The changes to the front nine will have moved the Strand course up the various rankings.
Nobody disputes that the front nine is up with the best in Ireland, perhaps the best in links golf.
427 yards, Par 4
The first hole makes for a dramatic start.
It's known as one of the game's most intimidating holes, a mean 427-yard par 4 that sweeps downhill from an elevated tee. Wind strength and direction need to be taken into account.
The fairway doglegs right towards the sea and can be tricky.
You require accuracy off the tee to set up an approach to a large green.
There is out of bounds on the right and thick gorse, a line of mounds on the left.
Club selection is the key for your second shot.
The views are beautiful some say it is the greatest opening hole in links golf.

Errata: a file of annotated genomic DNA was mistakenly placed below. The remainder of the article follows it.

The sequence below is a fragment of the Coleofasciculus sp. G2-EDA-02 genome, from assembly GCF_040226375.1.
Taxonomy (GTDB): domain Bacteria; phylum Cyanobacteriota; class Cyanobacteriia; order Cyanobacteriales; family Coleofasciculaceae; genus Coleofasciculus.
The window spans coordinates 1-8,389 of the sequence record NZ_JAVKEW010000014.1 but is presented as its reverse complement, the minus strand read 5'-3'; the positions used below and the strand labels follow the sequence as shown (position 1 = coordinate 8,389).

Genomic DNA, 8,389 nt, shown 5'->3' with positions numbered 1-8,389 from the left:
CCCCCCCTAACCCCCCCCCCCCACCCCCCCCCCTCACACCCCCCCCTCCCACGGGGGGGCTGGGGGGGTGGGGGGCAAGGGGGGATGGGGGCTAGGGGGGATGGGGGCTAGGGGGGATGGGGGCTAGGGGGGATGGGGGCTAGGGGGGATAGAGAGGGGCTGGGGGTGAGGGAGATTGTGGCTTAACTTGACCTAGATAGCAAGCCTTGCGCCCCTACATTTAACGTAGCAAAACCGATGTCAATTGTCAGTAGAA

366 yards, Par 4
The tee shot is again from an elevated tee and the hole is visually spectacular.
It is a short par four of 366 yards.
You only need an iron or hybrid downhill between two high dunes to reach the landing area. If you miss left you could have a blind second shot.
The green is uphill and hazards are a high dune on the left, a steep fall back down the fairway for any shot not making the green and a well-placed bunker front right.
143 yards, Par 3
A short par three of 143 yards that can be tough.
Depending on the wind you could need a shot ranging from a three-iron to a wedge.
It has a small plateau green tilted right to left. T
here are steep fall offs on both sides and two bunkers at the front.
If you miss the green your ball could end up far enough off line to leave a blind shot.